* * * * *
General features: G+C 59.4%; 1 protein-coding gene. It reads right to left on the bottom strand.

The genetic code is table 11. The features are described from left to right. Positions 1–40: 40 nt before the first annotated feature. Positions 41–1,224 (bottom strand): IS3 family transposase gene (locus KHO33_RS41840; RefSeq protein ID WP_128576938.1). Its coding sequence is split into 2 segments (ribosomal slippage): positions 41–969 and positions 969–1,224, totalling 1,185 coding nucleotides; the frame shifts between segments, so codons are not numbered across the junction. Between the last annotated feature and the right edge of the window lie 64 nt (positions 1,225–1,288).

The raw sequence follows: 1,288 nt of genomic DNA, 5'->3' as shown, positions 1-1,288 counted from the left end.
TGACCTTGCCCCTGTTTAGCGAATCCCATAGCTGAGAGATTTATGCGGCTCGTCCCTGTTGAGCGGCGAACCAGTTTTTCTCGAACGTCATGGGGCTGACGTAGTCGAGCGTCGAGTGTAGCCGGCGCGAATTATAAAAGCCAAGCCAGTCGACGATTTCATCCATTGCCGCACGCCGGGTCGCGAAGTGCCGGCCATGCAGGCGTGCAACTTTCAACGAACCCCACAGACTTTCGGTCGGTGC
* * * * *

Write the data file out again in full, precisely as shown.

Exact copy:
General features: G+C 59.4%; 1 protein-coding gene. It reads right to left on the bottom strand.

The genetic code is table 11. The features are described from left to right. Positions 1–40: 40 nt before the first annotated feature. Positions 41–1,224 (bottom strand): IS3 family transposase gene (locus KHO33_RS41840; RefSeq protein ID WP_128576938.1). Its coding sequence is split into 2 segments (ribosomal slippage): positions 41–969 and positions 969–1,224, totalling 1,185 coding nucleotides; the frame shifts between segments, so codons are not numbered across the junction. Between the last annotated feature and the right edge of the window lie 64 nt (positions 1,225–1,288).

The raw sequence follows: 1,288 nt of genomic DNA, 5'->3' as shown, positions 1-1,288 counted from the left end.
TGACCTTGCCCCTGTTTAGCGAATCCCATAGCTGAGAGATTTATGCGGCTCGTCCCTGTTGAGCGGCGAACCAGTTTTTCTCGAACGTCATGGGGCTGACGTAGTCGAGCGTCGAGTGTAGCCGGCGCGAATTATAAAAGCCAAGCCAGTCGACGATTTCATCCATTGCCGCACGCCGGGTCGCGAAGTGCCGGCCATGCAGGCGTGCAACTTTCAACGAACCCCACAGACTTTCGGTCGGTGC